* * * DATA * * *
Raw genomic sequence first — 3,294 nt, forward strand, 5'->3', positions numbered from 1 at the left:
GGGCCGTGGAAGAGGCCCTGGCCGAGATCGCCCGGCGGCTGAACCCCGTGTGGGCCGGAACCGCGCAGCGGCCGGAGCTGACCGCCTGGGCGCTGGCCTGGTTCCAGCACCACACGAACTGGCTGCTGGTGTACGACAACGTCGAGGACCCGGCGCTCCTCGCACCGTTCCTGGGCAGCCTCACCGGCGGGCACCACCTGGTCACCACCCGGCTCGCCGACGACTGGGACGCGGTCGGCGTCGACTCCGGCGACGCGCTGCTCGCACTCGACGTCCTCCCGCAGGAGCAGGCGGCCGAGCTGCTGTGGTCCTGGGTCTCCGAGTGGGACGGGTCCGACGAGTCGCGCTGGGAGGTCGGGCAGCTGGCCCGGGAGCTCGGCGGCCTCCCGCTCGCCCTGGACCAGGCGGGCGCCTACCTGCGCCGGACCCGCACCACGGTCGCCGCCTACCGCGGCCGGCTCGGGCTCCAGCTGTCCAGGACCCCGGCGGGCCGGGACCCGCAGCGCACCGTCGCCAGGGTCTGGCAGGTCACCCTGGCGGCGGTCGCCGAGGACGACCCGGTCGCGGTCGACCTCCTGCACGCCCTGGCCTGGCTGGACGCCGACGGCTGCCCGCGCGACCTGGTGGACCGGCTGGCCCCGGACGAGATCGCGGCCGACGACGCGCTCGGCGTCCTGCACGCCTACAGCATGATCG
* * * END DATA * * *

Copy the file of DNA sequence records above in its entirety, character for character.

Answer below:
Raw genomic sequence first — 3,294 nt, forward strand, 5'->3', positions numbered from 1 at the left:
GGGCCGTGGAAGAGGCCCTGGCCGAGATCGCCCGGCGGCTGAACCCCGTGTGGGCCGGAACCGCGCAGCGGCCGGAGCTGACCGCCTGGGCGCTGGCCTGGTTCCAGCACCACACGAACTGGCTGCTGGTGTACGACAACGTCGAGGACCCGGCGCTCCTCGCACCGTTCCTGGGCAGCCTCACCGGCGGGCACCACCTGGTCACCACCCGGCTCGCCGACGACTGGGACGCGGTCGGCGTCGACTCCGGCGACGCGCTGCTCGCACTCGACGTCCTCCCGCAGGAGCAGGCGGCCGAGCTGCTGTGGTCCTGGGTCTCCGAGTGGGACGGGTCCGACGAGTCGCGCTGGGAGGTCGGGCAGCTGGCCCGGGAGCTCGGCGGCCTCCCGCTCGCCCTGGACCAGGCGGGCGCCTACCTGCGCCGGACCCGCACCACGGTCGCCGCCTACCGCGGCCGGCTCGGGCTCCAGCTGTCCAGGACCCCGGCGGGCCGGGACCCGCAGCGCACCGTCGCCAGGGTCTGGCAGGTCACCCTGGCGGCGGTCGCCGAGGACGACCCGGTCGCGGTCGACCTCCTGCACGCCCTGGCCTGGCTGGACGCCGACGGCTGCCCGCGCGACCTGGTGGACCGGCTGGCCCCGGACGAGATCGCGGCCGACGACGCGCTCGGCGTCCTGCACGCCTACAGCATGATCG